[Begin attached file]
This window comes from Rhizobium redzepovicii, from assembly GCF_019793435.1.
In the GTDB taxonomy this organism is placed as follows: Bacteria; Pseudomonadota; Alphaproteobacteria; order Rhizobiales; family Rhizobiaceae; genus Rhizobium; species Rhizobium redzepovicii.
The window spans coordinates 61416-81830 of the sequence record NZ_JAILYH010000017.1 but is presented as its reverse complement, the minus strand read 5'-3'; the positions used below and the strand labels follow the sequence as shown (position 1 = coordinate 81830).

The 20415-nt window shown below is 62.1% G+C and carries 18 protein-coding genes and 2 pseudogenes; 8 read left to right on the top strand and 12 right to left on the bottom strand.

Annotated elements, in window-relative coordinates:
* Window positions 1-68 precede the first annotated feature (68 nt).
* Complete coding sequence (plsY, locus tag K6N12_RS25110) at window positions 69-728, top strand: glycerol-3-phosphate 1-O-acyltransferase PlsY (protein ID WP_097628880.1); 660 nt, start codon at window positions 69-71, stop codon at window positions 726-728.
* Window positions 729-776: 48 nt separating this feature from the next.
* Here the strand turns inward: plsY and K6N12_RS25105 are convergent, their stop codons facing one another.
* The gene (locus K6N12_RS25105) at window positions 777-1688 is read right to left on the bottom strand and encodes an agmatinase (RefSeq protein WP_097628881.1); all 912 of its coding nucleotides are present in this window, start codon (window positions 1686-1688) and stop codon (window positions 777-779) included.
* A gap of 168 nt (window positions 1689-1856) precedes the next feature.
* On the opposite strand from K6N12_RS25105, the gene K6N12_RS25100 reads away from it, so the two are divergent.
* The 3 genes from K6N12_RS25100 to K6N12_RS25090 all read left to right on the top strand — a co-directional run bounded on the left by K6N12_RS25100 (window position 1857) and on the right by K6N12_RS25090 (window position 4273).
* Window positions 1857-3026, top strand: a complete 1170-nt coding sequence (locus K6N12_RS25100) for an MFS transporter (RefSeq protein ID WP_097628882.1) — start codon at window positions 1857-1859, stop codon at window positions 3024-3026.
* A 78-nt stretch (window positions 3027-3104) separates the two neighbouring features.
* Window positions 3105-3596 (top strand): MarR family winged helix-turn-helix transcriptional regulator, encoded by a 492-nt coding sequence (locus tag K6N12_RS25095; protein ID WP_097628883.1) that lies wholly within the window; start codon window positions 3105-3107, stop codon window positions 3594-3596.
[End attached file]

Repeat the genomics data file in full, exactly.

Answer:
This window comes from Rhizobium redzepovicii, from assembly GCF_019793435.1.
In the GTDB taxonomy this organism is placed as follows: Bacteria; Pseudomonadota; Alphaproteobacteria; order Rhizobiales; family Rhizobiaceae; genus Rhizobium; species Rhizobium redzepovicii.
The window spans coordinates 61416-81830 of the sequence record NZ_JAILYH010000017.1 but is presented as its reverse complement, the minus strand read 5'-3'; the positions used below and the strand labels follow the sequence as shown (position 1 = coordinate 81830).

The 20415-nt window shown below is 62.1% G+C and carries 18 protein-coding genes and 2 pseudogenes; 8 read left to right on the top strand and 12 right to left on the bottom strand.

Annotated elements, in window-relative coordinates:
* Window positions 1-68 precede the first annotated feature (68 nt).
* Complete coding sequence (plsY, locus tag K6N12_RS25110) at window positions 69-728, top strand: glycerol-3-phosphate 1-O-acyltransferase PlsY (protein ID WP_097628880.1); 660 nt, start codon at window positions 69-71, stop codon at window positions 726-728.
* Window positions 729-776: 48 nt separating this feature from the next.
* Here the strand turns inward: plsY and K6N12_RS25105 are convergent, their stop codons facing one another.
* The gene (locus K6N12_RS25105) at window positions 777-1688 is read right to left on the bottom strand and encodes an agmatinase (RefSeq protein WP_097628881.1); all 912 of its coding nucleotides are present in this window, start codon (window positions 1686-1688) and stop codon (window positions 777-779) included.
* A gap of 168 nt (window positions 1689-1856) precedes the next feature.
* On the opposite strand from K6N12_RS25105, the gene K6N12_RS25100 reads away from it, so the two are divergent.
* The 3 genes from K6N12_RS25100 to K6N12_RS25090 all read left to right on the top strand — a co-directional run bounded on the left by K6N12_RS25100 (window position 1857) and on the right by K6N12_RS25090 (window position 4273).
* Window positions 1857-3026, top strand: a complete 1170-nt coding sequence (locus K6N12_RS25100) for an MFS transporter (RefSeq protein ID WP_097628882.1) — start codon at window positions 1857-1859, stop codon at window positions 3024-3026.
* A 78-nt stretch (window positions 3027-3104) separates the two neighbouring features.
* Window positions 3105-3596 (top strand): MarR family winged helix-turn-helix transcriptional regulator, encoded by a 492-nt coding sequence (locus tag K6N12_RS25095; protein ID WP_097628883.1) that lies wholly within the window; start codon window positions 3105-3107, stop codon window positions 3594-3596.